For further details, see John D.Reid's blog entry on Michael Grant Ignatieff's ancestry.

[Obviously Peter himself was not a UE Loyalist, being too young to take up the royal standard. Can anyone provide the tree from Annie to a Loyalist?....editor]

...Nancy Conn UE

Hillary Clinton and the King's Daughters

Eastern Canada was originally settled by French adventurers, fur trappers, and soldiers. There were plenty of men but few women in the early days. The French government realized this was a problem and soon recruited young, single women to travel to New France. These women, known in French as the "filles du roi" or in English as the "King's Daughters," agreed to travel to the new settlements in North America and marry a settler there in exchange for a 50 pound dowry from the French King. Of the nearly 1,000 women who undertook the journey, about 800 made it to Canada.

Upon arrival, the women made contracts of marriage with the men who had originally settled the New World and usually married within a few days or weeks of the contract signing. Sometimes the women broke the contracts, only to remake them or make new contracts with other men.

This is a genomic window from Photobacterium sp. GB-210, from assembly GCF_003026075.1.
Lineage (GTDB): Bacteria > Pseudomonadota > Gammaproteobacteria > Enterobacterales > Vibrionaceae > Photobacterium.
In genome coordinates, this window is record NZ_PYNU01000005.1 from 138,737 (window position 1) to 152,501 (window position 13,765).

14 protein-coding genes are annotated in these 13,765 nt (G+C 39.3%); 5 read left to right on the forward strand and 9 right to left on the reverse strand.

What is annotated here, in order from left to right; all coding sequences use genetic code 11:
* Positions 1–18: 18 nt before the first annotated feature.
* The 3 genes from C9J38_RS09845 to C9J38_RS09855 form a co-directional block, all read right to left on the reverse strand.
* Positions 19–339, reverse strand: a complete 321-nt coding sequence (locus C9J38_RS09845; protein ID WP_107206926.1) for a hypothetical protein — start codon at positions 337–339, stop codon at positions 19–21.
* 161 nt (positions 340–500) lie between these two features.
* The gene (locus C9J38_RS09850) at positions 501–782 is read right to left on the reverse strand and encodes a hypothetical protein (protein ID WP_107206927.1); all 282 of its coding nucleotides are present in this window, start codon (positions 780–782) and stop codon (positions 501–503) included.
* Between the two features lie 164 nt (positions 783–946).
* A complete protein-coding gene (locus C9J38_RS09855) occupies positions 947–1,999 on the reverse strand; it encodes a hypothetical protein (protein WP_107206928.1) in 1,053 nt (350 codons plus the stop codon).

These couples were the founding families of Quebec and today have millions of descendants all over the world. Rosemary E. Bachelor has published an article that lists some of Hillary Clinton's descent from those early Quebec families. Hillary shares ancestors with former Canadian Prime Minister Pierre Trudeau, writer Jack Kerouac, singer Shania Twain, Madonna, Celine Dion, Angelina Jolie, Camilla Shand (wife of England's Prince Charles) [Camilla is a Loyalist descendant as well] and with myself [Dick Eastman].

One of Hillary's ancestors was Louis Hebert.

[submitted by Nancy Conn UE]

Sod Turned for New Human Rights Museum in Winnipeg

The Prime Minister, the Right Honourable Stephen Harper was in Winnipeg recently to assist the Gary Doer the Premier, Gail Asper and other dignitaries for the sod-turning ceremony for the Human Rights Museum expected to open in 2010. Actual construction for the $265 million will commence in February. Funding includes $100 million in federal funds, $40 million from the province, $20 million from private donations. The capital campaign is only $3 million away from its goal. The museum, envisioned by Israel Asper until his death in 2003, is the first new national museum to be built outside of the national capital region.